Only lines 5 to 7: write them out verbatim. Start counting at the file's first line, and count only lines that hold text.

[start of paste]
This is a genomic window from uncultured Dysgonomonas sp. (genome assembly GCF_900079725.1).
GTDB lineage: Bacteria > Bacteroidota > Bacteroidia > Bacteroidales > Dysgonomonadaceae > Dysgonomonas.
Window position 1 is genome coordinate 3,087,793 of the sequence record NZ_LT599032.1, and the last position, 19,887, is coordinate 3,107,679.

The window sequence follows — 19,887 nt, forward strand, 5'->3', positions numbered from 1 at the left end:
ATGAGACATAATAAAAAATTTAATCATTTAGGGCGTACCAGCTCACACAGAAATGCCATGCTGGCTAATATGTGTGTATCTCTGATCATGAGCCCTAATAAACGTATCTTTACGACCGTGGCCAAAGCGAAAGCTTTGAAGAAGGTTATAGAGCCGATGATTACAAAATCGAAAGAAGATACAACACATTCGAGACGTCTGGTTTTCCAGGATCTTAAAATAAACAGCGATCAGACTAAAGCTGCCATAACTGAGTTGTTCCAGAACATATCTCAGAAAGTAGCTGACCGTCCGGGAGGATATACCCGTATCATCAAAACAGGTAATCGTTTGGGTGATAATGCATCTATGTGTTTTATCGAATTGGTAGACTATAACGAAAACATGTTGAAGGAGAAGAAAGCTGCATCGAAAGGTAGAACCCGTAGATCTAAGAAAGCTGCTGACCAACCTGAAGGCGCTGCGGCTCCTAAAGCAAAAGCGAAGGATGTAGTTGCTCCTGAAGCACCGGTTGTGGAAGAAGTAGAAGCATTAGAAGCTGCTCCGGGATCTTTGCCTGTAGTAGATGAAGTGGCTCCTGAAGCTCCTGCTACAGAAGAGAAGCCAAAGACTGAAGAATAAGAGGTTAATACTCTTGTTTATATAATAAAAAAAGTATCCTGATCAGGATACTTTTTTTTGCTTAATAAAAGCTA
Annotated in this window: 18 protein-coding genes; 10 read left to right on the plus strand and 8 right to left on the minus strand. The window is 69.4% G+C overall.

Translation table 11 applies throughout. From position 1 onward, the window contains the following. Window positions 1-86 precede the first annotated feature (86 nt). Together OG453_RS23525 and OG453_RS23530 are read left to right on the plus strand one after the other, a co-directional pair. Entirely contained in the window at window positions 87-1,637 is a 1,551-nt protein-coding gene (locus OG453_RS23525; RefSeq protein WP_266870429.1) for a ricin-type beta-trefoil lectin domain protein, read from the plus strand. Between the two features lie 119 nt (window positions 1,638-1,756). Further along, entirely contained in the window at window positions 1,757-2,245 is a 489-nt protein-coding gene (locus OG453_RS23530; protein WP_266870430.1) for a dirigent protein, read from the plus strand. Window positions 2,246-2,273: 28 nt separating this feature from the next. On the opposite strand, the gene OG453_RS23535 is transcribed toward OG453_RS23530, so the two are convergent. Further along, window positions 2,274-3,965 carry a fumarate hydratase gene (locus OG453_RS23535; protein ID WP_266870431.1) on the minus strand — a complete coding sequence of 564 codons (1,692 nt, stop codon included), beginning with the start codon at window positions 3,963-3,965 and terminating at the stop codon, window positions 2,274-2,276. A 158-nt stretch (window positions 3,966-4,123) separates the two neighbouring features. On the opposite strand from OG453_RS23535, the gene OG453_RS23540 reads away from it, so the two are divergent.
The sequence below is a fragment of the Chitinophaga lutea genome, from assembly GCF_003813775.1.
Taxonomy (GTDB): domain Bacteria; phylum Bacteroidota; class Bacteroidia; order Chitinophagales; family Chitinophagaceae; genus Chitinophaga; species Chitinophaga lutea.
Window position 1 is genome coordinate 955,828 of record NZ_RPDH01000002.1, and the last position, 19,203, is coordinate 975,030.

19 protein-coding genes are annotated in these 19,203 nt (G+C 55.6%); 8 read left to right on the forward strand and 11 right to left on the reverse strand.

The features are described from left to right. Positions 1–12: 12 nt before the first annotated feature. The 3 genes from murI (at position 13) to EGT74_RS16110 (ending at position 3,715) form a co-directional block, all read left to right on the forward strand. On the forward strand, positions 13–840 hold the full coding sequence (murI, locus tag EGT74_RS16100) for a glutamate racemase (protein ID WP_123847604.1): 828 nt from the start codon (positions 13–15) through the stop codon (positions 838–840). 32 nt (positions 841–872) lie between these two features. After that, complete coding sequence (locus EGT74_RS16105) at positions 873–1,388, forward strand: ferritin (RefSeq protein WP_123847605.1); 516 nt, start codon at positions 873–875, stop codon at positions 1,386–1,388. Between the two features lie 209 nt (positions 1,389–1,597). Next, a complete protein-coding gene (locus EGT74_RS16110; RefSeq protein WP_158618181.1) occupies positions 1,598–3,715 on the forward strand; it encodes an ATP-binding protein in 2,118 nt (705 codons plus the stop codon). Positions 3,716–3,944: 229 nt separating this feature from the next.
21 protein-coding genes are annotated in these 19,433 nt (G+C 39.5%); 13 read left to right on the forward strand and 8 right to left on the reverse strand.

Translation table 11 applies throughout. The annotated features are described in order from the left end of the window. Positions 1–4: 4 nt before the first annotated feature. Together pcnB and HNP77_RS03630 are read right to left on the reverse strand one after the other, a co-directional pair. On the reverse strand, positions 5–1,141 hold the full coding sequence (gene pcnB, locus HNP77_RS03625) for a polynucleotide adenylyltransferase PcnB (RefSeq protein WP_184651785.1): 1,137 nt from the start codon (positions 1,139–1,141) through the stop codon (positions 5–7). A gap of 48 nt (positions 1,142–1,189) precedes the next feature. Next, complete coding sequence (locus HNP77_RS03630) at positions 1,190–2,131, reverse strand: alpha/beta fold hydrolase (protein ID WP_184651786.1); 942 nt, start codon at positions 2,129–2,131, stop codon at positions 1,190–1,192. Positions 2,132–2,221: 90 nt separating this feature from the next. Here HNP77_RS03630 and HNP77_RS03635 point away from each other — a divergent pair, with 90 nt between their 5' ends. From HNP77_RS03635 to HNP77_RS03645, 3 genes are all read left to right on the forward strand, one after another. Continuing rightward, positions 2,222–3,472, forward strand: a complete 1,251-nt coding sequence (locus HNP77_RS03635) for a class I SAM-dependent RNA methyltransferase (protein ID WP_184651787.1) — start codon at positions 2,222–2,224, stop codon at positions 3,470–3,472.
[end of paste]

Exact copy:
ATGAGACATAATAAAAAATTTAATCATTTAGGGCGTACCAGCTCACACAGAAATGCCATGCTGGCTAATATGTGTGTATCTCTGATCATGAGCCCTAATAAACGTATCTTTACGACCGTGGCCAAAGCGAAAGCTTTGAAGAAGGTTATAGAGCCGATGATTACAAAATCGAAAGAAGATACAACACATTCGAGACGTCTGGTTTTCCAGGATCTTAAAATAAACAGCGATCAGACTAAAGCTGCCATAACTGAGTTGTTCCAGAACATATCTCAGAAAGTAGCTGACCGTCCGGGAGGATATACCCGTATCATCAAAACAGGTAATCGTTTGGGTGATAATGCATCTATGTGTTTTATCGAATTGGTAGACTATAACGAAAACATGTTGAAGGAGAAGAAAGCTGCATCGAAAGGTAGAACCCGTAGATCTAAGAAAGCTGCTGACCAACCTGAAGGCGCTGCGGCTCCTAAAGCAAAAGCGAAGGATGTAGTTGCTCCTGAAGCACCGGTTGTGGAAGAAGTAGAAGCATTAGAAGCTGCTCCGGGATCTTTGCCTGTAGTAGATGAAGTGGCTCCTGAAGCTCCTGCTACAGAAGAGAAGCCAAAGACTGAAGAATAAGAGGTTAATACTCTTGTTTATATAATAAAAAAAGTATCCTGATCAGGATACTTTTTTTTGCTTAATAAAAGCTA
Annotated in this window: 18 protein-coding genes; 10 read left to right on the plus strand and 8 right to left on the minus strand. The window is 69.4% G+C overall.

Translation table 11 applies throughout. From position 1 onward, the window contains the following. Window positions 1-86 precede the first annotated feature (86 nt). Together OG453_RS23525 and OG453_RS23530 are read left to right on the plus strand one after the other, a co-directional pair. Entirely contained in the window at window positions 87-1,637 is a 1,551-nt protein-coding gene (locus OG453_RS23525; RefSeq protein WP_266870429.1) for a ricin-type beta-trefoil lectin domain protein, read from the plus strand. Between the two features lie 119 nt (window positions 1,638-1,756). Further along, entirely contained in the window at window positions 1,757-2,245 is a 489-nt protein-coding gene (locus OG453_RS23530; protein WP_266870430.1) for a dirigent protein, read from the plus strand. Window positions 2,246-2,273: 28 nt separating this feature from the next. On the opposite strand, the gene OG453_RS23535 is transcribed toward OG453_RS23530, so the two are convergent. Further along, window positions 2,274-3,965 carry a fumarate hydratase gene (locus OG453_RS23535; protein ID WP_266870431.1) on the minus strand — a complete coding sequence of 564 codons (1,692 nt, stop codon included), beginning with the start codon at window positions 3,963-3,965 and terminating at the stop codon, window positions 2,274-2,276. A 158-nt stretch (window positions 3,966-4,123) separates the two neighbouring features. On the opposite strand from OG453_RS23535, the gene OG453_RS23540 reads away from it, so the two are divergent.